In my local market, there are a lot of condos being built. But they’re being bought by a lot of peole who want a second home in the summer. I live in the Berkshires (Western Mass.). The homes are not losing much in value. The houses that have sold have been about $5000 - $10,000 under the original asking price. It;s taking about 8 months to a yr. for homes to sell. I’ve noticed an increase in homes for rent, but they’re either dumps or the nice ones are over $1200/ mo. for a 3 bed/2 bath. There are plenty of duplexes around but they’re still a little high for an investment. They may be better for an owner occupied. I’ve talked to some mortgage brokers and they’re loaning to investors for 10% NOO (1-3 units). The 4 plexes are requiring 20%.I’m told the down payment requirements will go up by 5% if the market declines.


You got me beat…Man, that’s the way to go!!! Your not only repairing these people’s credit, your getting them into a home they would have NEVER had a shot at. All while making more money for yourself!!

That’s as good as it gets!! :beer

It’s a good set up, but I have to make sure I get the right people in to start, otherwise it takes longer or I get stuck with someone that’s in my property for the full 12 months. And even though I keep their non refundable deposit after the 12 months if they dont’ buy, it sucks b/c then I have to start over again.

All in all, it’s okay; but I don’t like the time it takes to make it happen. But that’s why its my exit strategy. Maybe once I build a FAT bank account, I’ll use that as my primary selling tool because of the higher yields it returns.

That’s what I thought might be happening. Sure, houses are cheaper, but a lot of people might be trying to rent now, causing rents to fall, especially if there are more houses than renters.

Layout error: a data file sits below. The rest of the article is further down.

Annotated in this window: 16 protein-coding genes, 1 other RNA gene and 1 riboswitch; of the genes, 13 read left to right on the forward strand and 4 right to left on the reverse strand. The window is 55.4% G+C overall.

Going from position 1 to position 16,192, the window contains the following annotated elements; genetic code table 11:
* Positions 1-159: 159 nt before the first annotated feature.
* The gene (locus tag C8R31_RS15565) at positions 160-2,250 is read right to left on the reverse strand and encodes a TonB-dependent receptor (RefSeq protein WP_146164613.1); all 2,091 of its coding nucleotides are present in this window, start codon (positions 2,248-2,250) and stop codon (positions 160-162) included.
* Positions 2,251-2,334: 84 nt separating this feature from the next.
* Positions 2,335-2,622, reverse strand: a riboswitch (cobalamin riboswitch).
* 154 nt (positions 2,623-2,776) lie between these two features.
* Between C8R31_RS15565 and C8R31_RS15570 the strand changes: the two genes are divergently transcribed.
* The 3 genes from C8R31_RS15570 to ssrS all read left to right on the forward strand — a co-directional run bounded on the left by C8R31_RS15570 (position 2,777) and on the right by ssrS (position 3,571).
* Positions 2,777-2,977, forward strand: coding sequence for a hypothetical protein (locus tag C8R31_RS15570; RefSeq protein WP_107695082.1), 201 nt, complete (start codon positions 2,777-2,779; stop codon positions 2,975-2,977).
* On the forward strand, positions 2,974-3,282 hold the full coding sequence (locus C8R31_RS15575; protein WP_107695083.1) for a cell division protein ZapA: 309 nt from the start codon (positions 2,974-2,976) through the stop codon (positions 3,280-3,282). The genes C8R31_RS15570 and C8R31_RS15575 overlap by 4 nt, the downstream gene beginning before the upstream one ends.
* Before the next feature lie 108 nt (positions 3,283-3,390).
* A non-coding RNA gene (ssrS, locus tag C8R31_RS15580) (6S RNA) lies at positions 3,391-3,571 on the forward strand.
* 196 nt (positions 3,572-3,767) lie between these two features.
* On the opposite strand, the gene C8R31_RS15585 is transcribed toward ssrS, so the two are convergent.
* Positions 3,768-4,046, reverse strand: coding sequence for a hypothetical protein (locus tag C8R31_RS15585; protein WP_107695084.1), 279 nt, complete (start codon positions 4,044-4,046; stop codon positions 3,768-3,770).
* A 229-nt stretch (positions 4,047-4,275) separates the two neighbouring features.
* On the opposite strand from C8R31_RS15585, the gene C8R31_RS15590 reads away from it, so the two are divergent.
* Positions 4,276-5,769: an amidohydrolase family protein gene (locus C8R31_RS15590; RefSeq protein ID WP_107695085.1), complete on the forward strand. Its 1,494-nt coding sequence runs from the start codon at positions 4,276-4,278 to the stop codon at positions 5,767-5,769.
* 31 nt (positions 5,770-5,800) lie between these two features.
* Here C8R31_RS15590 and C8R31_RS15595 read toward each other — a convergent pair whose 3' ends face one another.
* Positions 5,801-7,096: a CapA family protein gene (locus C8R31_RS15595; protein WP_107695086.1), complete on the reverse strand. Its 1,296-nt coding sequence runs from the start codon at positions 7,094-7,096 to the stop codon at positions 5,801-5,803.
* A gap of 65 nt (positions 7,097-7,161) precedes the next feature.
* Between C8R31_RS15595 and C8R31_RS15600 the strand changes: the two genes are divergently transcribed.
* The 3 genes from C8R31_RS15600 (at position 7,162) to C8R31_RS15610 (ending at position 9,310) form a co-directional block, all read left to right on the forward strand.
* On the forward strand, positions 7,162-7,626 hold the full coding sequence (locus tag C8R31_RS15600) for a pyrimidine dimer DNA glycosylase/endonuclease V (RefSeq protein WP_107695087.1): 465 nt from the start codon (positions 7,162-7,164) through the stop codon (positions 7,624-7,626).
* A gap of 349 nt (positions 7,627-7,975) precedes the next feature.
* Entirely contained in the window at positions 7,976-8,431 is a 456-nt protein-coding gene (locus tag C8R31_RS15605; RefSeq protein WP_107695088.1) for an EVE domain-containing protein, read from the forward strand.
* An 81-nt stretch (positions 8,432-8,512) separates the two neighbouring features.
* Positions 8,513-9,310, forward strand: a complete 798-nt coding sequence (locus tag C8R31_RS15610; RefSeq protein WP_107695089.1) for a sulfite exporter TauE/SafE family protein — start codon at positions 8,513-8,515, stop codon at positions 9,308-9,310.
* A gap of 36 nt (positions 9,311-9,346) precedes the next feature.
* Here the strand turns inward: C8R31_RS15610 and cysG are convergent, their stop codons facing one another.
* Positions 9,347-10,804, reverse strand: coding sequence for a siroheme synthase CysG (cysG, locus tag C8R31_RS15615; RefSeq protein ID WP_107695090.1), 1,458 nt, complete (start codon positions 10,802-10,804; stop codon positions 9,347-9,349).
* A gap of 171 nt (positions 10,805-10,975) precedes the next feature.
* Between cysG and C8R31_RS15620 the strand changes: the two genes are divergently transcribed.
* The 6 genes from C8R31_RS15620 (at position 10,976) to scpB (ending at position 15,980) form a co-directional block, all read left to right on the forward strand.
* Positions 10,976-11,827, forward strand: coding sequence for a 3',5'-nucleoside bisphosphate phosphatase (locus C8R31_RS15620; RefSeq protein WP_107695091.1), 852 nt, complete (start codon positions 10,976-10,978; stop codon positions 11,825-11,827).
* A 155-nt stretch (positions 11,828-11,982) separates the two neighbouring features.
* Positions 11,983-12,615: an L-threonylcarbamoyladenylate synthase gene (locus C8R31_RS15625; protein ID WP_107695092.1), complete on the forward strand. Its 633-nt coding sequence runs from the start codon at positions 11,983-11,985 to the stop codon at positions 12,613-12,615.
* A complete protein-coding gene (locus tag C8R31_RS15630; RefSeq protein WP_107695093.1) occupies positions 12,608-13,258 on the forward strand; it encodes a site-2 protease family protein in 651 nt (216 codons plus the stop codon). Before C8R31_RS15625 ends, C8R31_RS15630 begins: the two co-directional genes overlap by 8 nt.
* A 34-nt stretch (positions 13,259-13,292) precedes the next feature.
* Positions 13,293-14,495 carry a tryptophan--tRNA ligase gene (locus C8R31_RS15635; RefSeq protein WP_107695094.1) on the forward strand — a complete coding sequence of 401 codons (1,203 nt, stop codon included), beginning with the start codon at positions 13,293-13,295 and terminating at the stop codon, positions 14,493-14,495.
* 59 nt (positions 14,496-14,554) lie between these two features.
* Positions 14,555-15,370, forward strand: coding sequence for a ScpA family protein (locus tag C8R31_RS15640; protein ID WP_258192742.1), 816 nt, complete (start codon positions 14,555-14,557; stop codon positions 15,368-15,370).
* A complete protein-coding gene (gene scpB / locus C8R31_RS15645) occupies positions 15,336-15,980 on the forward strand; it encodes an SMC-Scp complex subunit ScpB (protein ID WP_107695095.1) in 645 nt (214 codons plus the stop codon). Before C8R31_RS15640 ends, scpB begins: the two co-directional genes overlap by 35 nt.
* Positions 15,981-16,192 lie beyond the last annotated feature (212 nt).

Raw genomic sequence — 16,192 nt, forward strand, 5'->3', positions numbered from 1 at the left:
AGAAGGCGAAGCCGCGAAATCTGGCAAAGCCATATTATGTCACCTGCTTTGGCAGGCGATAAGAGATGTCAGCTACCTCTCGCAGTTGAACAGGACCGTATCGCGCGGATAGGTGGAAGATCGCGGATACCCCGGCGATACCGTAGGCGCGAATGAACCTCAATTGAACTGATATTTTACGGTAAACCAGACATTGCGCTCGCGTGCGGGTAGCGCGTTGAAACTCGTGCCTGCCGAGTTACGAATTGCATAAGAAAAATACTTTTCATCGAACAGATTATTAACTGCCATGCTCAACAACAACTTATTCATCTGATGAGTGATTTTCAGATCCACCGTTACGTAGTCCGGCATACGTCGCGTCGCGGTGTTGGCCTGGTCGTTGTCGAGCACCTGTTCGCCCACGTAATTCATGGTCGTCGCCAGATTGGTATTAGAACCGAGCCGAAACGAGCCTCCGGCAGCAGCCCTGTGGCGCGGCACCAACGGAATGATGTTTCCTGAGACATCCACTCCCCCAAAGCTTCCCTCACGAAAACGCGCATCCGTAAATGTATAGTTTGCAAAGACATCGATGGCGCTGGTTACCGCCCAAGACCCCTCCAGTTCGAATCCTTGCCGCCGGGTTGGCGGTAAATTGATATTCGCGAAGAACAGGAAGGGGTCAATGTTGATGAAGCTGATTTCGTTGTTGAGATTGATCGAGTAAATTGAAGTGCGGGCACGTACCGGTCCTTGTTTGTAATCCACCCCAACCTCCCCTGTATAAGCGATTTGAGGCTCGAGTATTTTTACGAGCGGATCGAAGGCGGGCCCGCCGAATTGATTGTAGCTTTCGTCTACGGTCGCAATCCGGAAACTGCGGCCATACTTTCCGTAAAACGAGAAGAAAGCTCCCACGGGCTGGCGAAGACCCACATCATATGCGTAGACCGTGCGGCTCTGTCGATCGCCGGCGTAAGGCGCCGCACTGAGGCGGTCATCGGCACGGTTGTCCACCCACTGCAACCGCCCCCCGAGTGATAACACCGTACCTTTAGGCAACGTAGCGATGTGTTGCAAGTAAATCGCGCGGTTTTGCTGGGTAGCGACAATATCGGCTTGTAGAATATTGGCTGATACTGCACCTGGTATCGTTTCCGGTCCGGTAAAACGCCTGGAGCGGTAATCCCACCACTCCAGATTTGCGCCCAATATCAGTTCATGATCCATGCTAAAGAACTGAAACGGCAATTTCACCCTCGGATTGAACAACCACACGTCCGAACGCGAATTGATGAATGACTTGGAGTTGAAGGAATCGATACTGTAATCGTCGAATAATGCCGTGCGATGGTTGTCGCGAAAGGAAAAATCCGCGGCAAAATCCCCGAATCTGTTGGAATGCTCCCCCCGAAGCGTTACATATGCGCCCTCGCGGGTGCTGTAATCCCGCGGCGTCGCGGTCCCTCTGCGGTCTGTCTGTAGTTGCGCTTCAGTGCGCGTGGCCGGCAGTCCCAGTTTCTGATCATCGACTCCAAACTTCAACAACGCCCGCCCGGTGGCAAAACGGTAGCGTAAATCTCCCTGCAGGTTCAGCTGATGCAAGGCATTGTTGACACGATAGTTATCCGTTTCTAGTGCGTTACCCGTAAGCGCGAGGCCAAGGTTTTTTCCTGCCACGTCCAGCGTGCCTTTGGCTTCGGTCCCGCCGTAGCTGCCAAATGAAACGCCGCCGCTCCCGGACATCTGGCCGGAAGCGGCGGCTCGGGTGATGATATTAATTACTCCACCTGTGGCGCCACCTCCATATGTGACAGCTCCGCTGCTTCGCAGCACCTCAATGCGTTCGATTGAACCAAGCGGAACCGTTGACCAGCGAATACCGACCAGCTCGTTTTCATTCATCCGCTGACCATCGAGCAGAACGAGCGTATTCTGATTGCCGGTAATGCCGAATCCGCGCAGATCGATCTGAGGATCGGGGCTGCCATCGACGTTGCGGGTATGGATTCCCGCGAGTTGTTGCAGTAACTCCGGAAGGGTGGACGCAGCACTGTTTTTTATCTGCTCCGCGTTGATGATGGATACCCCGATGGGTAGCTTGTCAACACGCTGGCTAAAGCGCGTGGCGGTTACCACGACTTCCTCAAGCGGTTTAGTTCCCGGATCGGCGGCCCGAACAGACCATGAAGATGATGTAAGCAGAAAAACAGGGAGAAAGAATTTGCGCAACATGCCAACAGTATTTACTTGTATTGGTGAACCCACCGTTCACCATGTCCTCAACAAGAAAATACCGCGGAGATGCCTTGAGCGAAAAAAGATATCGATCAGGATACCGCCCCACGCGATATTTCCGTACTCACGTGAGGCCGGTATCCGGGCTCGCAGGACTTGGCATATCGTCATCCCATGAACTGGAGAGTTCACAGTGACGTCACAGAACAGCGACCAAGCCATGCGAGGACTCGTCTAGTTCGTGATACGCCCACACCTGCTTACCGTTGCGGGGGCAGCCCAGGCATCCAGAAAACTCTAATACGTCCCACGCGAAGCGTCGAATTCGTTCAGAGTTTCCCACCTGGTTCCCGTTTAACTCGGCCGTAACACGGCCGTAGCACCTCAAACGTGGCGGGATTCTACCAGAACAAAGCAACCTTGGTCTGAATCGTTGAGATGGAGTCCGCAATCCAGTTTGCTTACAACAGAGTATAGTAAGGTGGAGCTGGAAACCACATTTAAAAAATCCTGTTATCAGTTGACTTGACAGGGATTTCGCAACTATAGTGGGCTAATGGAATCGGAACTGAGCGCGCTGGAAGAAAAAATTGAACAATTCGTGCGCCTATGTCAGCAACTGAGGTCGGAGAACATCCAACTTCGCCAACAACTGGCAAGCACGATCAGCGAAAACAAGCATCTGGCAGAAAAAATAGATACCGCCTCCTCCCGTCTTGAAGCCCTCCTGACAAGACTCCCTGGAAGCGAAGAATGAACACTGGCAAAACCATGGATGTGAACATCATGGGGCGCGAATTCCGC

So I BECOME THE BANK. I require a $10,000 down payment They pay 10% interest on the mortgage and the house is THEIRS. The payment is fixed at $1624/month (10% for 30 years)
or $19488/year or $584,640 over the life of the loan to ME (so in a little over 2 years ALL my money is out!) Because THEY owen it, THEY pay the TAXES and INSURNCE. I do carry a small catostrophic loss policy on the home to protect me ($300/year) And if they don’t pay I FORECLOSE and do it ALL OVER again

Loan to own you dirty dog…I love it…

For those reading, that is not something you can do unless you’re buying cash and you have more of where it came from in the bank.

Actually, you can. There are a few different options out there, though primarily you’d be able to sell via a wrap or CFD and still have an underlying note against the property.

stevie-o, I’ve been doing L/O to mortgage conversion for a number of years now, basically as you’ve outlined. I am curious how exactly you FORCE a T/B to convert to a mortgage once qualified.


Now is the best time for investors to buy - we can get properties for pennies on the dollar, and you don’t even have to buy the crap houses. You can get a steal of a deal on a nicer home which makes an investor job easier

Yes, great time to buy. I buy rental properties and don’t flip. I put 30% down or more and make sure I cash flow on the investment. The numbers for this type of investing have never been better in my neck of the woods - Las Vegas. Rent rates are rising, but it’s mostly due to the population growth and movement of jobs into the area.